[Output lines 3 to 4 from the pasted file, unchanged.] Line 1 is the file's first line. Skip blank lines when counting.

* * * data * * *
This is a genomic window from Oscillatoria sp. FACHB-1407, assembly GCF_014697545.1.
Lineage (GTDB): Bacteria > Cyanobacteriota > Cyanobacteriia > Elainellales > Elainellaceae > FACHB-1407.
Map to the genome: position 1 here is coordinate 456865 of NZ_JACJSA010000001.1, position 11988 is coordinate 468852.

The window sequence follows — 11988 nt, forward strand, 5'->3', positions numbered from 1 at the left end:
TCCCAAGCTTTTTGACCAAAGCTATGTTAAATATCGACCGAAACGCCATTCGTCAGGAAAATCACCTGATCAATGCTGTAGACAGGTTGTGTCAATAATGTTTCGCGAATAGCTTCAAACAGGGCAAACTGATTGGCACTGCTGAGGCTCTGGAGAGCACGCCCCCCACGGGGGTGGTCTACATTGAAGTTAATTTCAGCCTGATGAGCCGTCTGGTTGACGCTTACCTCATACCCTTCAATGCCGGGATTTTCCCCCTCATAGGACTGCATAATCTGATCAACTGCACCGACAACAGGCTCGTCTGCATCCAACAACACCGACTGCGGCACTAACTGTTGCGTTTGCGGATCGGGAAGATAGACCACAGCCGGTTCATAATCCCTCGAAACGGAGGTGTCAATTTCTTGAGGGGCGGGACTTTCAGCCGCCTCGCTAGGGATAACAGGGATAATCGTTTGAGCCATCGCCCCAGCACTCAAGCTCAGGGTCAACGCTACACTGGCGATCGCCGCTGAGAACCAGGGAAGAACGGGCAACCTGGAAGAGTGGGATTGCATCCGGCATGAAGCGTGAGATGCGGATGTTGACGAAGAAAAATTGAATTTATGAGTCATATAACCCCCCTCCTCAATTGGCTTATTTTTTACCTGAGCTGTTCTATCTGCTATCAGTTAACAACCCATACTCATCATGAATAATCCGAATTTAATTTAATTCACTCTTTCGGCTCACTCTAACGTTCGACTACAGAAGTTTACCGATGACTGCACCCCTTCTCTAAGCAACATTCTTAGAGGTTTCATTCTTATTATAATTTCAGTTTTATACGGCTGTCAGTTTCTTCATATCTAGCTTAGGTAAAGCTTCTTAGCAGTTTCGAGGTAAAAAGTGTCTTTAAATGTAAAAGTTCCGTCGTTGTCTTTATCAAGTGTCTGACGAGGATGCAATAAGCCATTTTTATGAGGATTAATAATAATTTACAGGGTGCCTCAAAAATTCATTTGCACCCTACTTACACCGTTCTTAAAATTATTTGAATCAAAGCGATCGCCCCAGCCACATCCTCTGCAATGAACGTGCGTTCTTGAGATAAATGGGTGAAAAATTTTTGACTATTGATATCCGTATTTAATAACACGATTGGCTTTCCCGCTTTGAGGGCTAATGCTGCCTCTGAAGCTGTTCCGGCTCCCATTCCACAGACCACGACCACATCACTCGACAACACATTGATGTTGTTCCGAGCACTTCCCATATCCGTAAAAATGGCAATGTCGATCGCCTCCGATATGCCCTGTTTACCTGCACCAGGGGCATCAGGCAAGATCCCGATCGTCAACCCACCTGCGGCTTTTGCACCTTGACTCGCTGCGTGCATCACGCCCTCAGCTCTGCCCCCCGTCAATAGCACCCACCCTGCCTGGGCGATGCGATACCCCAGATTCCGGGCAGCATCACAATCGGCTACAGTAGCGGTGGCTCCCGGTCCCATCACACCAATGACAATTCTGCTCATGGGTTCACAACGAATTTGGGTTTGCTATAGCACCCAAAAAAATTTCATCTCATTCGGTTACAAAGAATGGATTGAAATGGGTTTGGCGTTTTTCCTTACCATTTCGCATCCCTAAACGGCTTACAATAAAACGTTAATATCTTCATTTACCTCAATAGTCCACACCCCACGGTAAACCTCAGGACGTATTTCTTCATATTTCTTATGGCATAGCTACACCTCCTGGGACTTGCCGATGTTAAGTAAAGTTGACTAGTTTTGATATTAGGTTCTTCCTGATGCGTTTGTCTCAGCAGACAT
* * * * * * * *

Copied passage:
Map to the genome: position 1 here is coordinate 456865 of NZ_JACJSA010000001.1, position 11988 is coordinate 468852.

The window sequence follows — 11988 nt, forward strand, 5'->3', positions numbered from 1 at the left end: